It's universally known that mould is a health hazard. So, the idea of having mould constantly circulated around a room you live or sleep in is far from desirable. Unfortunately, it's all too common when an air conditioner isn't looked after - or serviced - properly or regularly.
An air conditioner that isn't maintained adequately, may push mould spores into a room, exposing you and your loved ones to them. Once these mould spores are circulating around a room, it's very likely that you will breathe them in.
For most people, this scenario sounds horrifying. Breathing in mould can have devastating health effects and cause a number of health problems. To ensure that your air conditioner is mould-free and clean, we've broken down how mould accumulates in an air conditioner, and how to avoid it.
There is a number of ways that mould can be dangerous to one's health. The most common is the irritation caused by mould. Mould can cause coughing, wheezing, a sore throat and eye irritation. This can be particularly bad for people who have mould allergies or are immunocompromised, these spores can cause severe infections and life-threatening diseases.
The tiny particles - known as mould spores - can infiltrate into someone's lungs and cause very serious conditions. Some conditions that can be caused by mould spores include coughing, sneezing, sinusitis, bronchitis, pneumonia, asthma attacks, and other respiratory problems.
Furthermore, a type of mould that's commonly known as 'black mould' (its scientific name is stachybotrys chartarum) is especially dangerous. This type of mould is very irritating to the human lungs and respiratory system. Breathing in black mould can increase the risk of asthma, allergies and even depression.
It's not always blindingly obvious if there's mould in your air conditioner, but the following symptoms may signal that your air conditioner is mouldy.
If you have noticed a musty smell coming from your air conditioner when you switch it on then this may suggest that your system is mouldy. The smell of mould is very distinguished, if you're not familiar with exactly how it smells, it's commonly described as an "earthy" smell.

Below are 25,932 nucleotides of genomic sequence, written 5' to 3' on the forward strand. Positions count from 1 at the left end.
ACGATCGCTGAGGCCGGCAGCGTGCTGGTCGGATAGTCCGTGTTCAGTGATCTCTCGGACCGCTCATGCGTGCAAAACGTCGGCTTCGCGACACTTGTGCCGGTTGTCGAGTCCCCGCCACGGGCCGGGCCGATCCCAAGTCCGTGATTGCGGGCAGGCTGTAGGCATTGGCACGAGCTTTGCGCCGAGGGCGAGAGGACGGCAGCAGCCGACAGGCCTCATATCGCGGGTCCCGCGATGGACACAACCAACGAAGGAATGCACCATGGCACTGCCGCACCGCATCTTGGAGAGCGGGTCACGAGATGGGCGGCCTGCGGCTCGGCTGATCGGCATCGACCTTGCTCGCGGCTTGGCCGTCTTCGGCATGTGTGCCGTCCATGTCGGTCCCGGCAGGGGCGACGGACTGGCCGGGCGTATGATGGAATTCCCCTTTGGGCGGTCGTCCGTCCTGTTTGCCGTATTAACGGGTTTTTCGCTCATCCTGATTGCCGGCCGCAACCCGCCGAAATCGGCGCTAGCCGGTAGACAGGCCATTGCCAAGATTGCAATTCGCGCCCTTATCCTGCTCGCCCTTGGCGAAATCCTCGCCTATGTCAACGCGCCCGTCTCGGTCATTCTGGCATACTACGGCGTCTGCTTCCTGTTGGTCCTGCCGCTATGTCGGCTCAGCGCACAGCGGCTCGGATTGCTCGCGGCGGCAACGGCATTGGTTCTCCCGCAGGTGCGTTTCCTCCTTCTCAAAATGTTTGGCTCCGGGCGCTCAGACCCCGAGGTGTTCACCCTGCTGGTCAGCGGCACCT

You can try and inspect your air conditioner for signs of mould by taking a close look at the fan wheel on a wall mount split (gently prise open the flap on the front and shine a torch in) or on a ducted system check the supply air grilles. If you can detect tiny black spots around, then there's a good chance your system is mouldy.
If you find yourself sneezing or coughing when you fire up your air conditioner, or you commonly wake up with an irritated throat after sleeping a night with the AC blasting, it's a symptom that you shouldn't ignore. This irritation could be caused by mould spores that have entered your respiratory system.
Regularly clean air filters. Filters collect dust and debris and stop them from circulating around a room. However, when a filter is full it can block airflow, leading to pools of water. These pools of water can breed mould.
If you've ever had mould in your air-con before, you should be especially careful about ensuring that it doesn't come back. Even if mould was previously removed, microscopic spores may remain deep in the air conditioner, and can slowly reproduce.
As we mentioned earlier, mould spores are microscopic and their tiny size means that it's very common to miss a few spores when removing mould from an air conditioning system. If any spores are left, they can breed and multiply, meaning that the mould will gradually come back again.
Air conditioning technicians are very experienced in removing mould and will ensure that the mould is 100% removed.
The amount of time that it will take a technician to fully remove mould from an AC system will depend on the type of system that is installed. The process is usually quick, but if there is extensive mould throughout an entire house, it can take days to fully remove it.
It's a good idea to have your air conditioner serviced at least annually. At each service, a technician can keep an eye out for early signs of mould. When mould is spotted early, it is much easier and cheaper to treat.
When we carry out each service we determine whether a higher frequency of servicing is needed. Here are some of the circumstances which could dictate higher frequency of servicing: high usage - as in a commercial setting, a dusty environment - such as near a busy road or a construction site
Not only will servicing help you avoid the accumulation of mould, but it will also keep your air conditioner in good shape. A regular service will ensure that your air conditioner is running well, and will help avoid breakdowns in the long run. Regular air conditioning servicing is proven to prolong the life of your air conditioner unit.
The answer is more than likely yes. If these marks are dirt, they'll disappear periodically, however, if they are mould they will be a dark, spotty stain around the grille.
Do I need to replace my entire unit if I find mould in the air conditioner?
Not necessarily, many units can be successfully cleaned and an experienced technician can ensure that every particle is killed and removed.
Our technicians can do a home visit to determine your particular problem. From here, they can supply quotes about the cost of removing the mould.
If you are still having issues - it's time to call in the experts. Our Brisbane-based air conditioning repairs team are on hand to give you the assistance you need. Call us on 07 3283 5566 or fill out a quick quote to get your air con back up and running!